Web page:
Seeing blood in one’s stool is a sign that the person should seek for professional medical care. Ask anyone and they will tell you that this is not normal at all. Once there is blood, it means there is something bothering the gastrointestinal track and it could possibly be proctitis.
Proctitis is best described as an inflammation in the anus and along the rectum area. This usually causes discomfort among the people who have it since they usually experience bleeding or pus and mucus discharge.
Causes of Proctitis
In most rectal diseases, the primary culprit usually is straining during passing of stool. If a person is having difficulty in relieving his/her self, this particular action places a lot of stress in the colon area. This can lead to other complications like constipation that can lead to more serious rectal infection.
Aside from that, some of the causes of proctitis include the following:
- As a sexually transmitted disease, especially if the person engages in anal sex
- Autoimmune disorder
- Non-sexually related infection
- Irritation because of other factors such as radiation therapy for cervical cancer or prostate cancer
- Inability to absorb gluten in the body
- Gonorrhea, chlamydia, syphilis, herpes simplex virus 1 and 2 are just some of the examples of sexually transmitted proctitis. People with suppressed immune systems are very much at risk of developing this complication, as well as those who practice unsafe sex like anal intercourse and the like.
Telltale Signs and Symptoms
Blood in stool is an alarming sign that there is a health threat in the body. Aside from that, here are some of the usual signs and symptoms of proctitis:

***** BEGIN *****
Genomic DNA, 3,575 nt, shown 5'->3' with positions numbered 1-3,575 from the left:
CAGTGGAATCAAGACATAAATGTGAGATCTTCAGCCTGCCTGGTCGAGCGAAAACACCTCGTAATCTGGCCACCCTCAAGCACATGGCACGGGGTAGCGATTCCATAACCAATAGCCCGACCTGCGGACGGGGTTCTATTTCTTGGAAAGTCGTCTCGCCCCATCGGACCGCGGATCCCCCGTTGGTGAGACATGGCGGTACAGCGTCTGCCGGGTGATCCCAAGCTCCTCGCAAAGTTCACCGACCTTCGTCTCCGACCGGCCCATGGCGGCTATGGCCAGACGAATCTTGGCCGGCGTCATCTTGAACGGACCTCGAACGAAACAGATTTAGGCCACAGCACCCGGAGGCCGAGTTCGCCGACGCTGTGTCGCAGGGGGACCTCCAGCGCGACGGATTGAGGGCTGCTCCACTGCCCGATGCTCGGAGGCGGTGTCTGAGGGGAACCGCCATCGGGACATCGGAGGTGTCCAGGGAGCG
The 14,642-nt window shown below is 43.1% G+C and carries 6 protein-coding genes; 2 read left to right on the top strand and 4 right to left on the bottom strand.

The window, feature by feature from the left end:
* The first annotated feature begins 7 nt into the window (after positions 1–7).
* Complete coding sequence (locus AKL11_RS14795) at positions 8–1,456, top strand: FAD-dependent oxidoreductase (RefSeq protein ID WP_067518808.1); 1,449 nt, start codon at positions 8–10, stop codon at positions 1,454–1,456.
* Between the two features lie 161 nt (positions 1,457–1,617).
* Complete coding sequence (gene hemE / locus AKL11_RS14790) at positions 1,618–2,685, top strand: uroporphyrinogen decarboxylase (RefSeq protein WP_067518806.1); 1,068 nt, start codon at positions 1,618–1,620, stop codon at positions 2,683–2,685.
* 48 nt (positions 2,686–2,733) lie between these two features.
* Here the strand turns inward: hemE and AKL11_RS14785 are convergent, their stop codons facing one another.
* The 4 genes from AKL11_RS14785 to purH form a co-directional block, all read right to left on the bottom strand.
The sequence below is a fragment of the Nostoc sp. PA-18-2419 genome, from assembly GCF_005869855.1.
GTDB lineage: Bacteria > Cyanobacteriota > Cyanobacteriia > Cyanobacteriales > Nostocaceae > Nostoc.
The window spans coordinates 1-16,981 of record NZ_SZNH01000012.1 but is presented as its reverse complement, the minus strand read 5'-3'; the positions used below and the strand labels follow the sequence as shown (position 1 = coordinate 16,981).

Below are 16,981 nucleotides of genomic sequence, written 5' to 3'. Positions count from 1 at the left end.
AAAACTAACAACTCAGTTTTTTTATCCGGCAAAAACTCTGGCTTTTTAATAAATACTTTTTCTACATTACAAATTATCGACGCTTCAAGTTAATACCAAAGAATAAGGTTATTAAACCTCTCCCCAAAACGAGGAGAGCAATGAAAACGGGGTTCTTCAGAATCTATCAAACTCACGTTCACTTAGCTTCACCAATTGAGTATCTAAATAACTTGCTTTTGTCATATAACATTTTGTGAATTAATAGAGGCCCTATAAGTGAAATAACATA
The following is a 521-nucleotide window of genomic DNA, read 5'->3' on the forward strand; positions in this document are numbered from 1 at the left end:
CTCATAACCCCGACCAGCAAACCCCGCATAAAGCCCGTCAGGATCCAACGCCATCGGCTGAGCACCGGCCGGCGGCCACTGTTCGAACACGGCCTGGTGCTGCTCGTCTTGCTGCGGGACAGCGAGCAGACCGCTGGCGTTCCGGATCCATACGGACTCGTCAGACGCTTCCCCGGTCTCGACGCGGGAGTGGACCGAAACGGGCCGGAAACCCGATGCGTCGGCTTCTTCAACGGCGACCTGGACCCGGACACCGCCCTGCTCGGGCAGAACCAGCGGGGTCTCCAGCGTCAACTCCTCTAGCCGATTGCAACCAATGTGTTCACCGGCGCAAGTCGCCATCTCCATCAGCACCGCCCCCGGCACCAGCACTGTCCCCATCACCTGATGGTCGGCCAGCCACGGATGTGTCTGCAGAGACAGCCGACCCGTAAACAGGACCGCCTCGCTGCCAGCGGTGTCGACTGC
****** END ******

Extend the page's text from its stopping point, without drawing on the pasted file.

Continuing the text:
- Severe pain during passing of stools
- Bleeding in the rectum
- Frequent urge to move bowel
- Mucus in the rectum
- Rectal pain
- Pain on the left side of the abdomen
- A feeling of having a “full” rectum
Complications of Proctitis
If not treated immediately, proctitis can bring about a series of complications that can impair the quality of life of the patient such as:
- Ulcers – Inflammation in the rectum that becomes chronic can lead to sores (ulcers) in the rectum, particularly in the inside lining.
- Fistulas – Fistulas are little “connections” that develop whenever ulcers are present. This can be very risky because these connections will link organs surrounding your intestine. In women, there is a high possibility that their rectum might connect to the vagina, thereby stool will go through the vaginal canal.
- Anemia – Chronic bleeding that brings bloody stool can make the patient suffer from anemia because of too much blood loss. This can also lead to other complications that will make things worse.
Addressing and Diagnosing Proctitis
Visiting a healthcare professional will lift the worries off the patient because the doctor will be able to address the issue and give out proper care needed by the patient. Tests are mandatory, of course, since they are important in guiding the doctor on which practices and treatment options suit the patient. Some of the tests that the patient will have to go though are the following:
- Colon examination or colonoscopy
- Testing for sexually transmitted disease
- Stool test
- Flexible sigmoidoscopy
Depending on the severity of proctitis, medicines vary from one patient to another. The doctor will look into the possible cause of the proctitis to prescribe the right drug information. For example, if the cause is infection, the patient will have to drink antivirals or antibiotics. Likewise, there are also medications to stop bleeding, and even surgery if there is already a large damage in the digestive tract.